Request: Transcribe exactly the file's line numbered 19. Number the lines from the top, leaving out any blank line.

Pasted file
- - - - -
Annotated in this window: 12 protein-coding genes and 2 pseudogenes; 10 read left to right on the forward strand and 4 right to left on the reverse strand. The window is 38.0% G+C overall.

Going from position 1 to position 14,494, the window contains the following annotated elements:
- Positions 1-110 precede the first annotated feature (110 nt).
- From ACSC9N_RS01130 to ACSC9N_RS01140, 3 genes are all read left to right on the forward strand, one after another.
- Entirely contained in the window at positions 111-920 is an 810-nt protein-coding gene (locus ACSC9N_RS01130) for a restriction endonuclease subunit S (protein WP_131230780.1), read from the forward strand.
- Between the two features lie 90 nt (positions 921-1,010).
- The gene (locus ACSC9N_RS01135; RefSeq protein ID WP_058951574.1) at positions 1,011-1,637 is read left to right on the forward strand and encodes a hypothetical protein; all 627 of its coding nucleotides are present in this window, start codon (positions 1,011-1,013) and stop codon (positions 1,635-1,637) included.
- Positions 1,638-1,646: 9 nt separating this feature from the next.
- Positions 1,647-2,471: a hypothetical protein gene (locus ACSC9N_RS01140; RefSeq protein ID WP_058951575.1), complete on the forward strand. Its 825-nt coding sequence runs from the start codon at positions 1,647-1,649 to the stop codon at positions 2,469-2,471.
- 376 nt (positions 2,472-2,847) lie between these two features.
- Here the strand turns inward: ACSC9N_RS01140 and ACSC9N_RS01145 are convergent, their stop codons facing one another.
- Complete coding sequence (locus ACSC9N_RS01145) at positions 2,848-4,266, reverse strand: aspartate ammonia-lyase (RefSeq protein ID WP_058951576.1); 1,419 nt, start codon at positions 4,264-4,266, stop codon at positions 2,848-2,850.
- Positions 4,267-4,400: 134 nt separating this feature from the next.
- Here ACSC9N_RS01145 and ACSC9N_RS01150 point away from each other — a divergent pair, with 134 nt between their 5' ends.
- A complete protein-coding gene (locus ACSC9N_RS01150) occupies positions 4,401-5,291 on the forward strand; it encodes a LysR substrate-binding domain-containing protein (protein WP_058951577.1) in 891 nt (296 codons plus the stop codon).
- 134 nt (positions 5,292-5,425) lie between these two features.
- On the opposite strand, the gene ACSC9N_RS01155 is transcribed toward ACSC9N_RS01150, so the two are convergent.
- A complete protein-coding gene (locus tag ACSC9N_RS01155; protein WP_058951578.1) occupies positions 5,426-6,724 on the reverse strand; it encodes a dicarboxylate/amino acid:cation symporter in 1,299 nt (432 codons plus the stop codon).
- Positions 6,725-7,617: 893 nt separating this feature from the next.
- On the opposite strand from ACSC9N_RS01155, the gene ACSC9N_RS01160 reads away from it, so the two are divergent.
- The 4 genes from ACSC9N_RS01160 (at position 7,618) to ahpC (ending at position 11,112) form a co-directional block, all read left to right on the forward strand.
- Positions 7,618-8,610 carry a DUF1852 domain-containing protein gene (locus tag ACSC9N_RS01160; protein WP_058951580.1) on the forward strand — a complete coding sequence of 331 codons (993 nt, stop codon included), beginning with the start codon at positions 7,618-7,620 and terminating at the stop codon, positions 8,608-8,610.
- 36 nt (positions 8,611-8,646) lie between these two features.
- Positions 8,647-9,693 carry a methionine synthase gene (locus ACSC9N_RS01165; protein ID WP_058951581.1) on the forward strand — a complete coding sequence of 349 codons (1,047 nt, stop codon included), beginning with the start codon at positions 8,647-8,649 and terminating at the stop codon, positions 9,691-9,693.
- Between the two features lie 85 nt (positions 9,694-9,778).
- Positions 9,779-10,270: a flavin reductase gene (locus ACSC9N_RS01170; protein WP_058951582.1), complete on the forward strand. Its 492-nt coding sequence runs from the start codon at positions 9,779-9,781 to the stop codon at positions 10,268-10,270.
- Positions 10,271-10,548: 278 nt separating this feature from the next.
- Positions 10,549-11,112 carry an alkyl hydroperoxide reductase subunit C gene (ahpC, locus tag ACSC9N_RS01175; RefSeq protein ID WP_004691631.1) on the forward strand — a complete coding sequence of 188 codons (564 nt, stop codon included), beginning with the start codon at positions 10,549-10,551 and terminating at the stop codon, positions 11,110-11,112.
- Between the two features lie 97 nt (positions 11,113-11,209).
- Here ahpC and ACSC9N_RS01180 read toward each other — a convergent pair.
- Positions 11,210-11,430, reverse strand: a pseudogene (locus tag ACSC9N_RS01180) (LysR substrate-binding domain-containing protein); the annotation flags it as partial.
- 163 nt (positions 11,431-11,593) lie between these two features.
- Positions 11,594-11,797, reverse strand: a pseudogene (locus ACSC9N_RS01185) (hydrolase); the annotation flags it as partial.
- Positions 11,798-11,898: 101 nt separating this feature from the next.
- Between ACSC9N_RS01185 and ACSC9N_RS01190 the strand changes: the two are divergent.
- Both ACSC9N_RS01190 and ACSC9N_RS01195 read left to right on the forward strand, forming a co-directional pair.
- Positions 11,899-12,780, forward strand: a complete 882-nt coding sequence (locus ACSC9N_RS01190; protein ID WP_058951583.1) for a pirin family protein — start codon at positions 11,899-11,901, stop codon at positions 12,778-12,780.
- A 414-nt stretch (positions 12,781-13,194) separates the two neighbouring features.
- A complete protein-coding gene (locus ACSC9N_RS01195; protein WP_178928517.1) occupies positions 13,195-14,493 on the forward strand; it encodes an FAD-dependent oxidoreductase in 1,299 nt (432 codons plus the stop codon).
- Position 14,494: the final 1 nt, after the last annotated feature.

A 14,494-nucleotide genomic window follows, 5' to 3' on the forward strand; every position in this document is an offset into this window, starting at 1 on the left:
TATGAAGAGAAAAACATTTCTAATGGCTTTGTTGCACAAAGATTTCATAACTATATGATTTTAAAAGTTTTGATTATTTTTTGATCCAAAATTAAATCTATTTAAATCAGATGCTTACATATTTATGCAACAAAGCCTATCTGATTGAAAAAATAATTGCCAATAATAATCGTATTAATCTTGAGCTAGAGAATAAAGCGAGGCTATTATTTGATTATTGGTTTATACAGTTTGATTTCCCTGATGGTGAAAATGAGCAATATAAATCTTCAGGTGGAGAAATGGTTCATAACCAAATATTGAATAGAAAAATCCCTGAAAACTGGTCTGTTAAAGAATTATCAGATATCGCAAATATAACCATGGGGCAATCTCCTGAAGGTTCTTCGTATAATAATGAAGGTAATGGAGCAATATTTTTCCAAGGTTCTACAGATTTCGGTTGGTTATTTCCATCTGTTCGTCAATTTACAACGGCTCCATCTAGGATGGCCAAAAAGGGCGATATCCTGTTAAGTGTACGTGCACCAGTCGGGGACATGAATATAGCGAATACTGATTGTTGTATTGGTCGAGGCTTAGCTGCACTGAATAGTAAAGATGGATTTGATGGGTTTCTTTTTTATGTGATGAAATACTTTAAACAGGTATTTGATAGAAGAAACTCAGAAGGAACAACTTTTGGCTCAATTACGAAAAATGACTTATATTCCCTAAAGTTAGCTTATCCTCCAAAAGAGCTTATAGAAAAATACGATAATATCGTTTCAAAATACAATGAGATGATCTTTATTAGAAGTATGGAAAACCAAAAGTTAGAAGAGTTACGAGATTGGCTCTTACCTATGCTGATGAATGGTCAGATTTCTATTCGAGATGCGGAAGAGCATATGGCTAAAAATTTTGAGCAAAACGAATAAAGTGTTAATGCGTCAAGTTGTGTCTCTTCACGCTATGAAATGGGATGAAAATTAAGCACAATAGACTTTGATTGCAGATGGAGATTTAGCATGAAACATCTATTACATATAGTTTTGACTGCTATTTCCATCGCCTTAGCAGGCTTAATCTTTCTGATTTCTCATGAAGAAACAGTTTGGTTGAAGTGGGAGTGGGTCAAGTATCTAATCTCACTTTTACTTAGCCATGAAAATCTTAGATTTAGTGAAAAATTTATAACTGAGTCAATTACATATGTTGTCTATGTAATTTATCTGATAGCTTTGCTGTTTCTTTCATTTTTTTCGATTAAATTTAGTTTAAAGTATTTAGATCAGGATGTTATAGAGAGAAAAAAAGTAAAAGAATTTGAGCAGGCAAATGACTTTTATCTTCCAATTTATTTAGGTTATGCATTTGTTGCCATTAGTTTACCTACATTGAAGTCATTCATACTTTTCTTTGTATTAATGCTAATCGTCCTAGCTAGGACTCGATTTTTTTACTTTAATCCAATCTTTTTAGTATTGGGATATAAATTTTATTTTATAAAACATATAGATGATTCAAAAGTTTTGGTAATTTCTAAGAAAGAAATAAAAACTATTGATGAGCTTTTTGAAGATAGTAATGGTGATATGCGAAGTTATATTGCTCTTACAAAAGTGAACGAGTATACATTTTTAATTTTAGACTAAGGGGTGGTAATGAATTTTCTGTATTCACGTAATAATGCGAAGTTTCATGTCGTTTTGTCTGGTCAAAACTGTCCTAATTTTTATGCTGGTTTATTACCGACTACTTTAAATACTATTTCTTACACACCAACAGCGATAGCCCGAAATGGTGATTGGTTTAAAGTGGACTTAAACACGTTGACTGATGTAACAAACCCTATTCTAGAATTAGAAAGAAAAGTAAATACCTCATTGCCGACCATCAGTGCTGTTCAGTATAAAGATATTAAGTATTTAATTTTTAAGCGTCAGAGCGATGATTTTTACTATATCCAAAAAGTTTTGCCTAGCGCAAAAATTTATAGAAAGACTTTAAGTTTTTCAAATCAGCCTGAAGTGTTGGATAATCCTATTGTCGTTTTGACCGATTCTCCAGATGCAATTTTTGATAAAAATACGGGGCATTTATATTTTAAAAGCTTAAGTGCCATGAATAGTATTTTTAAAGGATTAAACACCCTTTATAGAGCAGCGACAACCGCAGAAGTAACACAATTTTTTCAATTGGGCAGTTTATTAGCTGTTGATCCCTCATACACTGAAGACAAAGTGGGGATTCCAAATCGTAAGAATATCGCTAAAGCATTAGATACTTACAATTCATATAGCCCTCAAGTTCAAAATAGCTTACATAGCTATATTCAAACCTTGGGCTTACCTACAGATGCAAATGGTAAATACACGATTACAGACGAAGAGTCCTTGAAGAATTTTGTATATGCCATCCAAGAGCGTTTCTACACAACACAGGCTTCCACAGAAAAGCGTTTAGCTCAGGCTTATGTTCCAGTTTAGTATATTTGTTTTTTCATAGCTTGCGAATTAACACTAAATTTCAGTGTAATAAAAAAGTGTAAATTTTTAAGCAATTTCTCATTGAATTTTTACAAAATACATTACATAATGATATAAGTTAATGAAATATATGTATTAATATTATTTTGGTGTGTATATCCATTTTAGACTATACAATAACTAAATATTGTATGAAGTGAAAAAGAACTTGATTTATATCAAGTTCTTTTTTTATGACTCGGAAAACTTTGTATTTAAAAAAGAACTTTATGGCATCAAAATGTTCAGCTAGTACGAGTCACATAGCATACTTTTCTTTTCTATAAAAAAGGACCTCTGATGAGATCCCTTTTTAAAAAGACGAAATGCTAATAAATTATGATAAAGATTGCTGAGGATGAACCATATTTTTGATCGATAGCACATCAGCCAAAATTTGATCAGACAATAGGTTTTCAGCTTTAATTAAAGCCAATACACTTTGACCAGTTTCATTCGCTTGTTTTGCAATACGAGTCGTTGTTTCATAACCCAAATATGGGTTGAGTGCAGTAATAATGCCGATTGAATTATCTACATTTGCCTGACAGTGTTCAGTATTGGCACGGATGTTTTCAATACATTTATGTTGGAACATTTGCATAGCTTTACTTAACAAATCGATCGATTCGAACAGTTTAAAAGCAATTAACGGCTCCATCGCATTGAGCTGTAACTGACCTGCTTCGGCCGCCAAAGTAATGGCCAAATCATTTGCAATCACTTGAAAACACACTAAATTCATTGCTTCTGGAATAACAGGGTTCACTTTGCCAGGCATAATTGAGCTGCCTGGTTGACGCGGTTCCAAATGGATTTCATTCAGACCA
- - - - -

- Positions 6,725-7,617: 893 nt separating this feature from the next.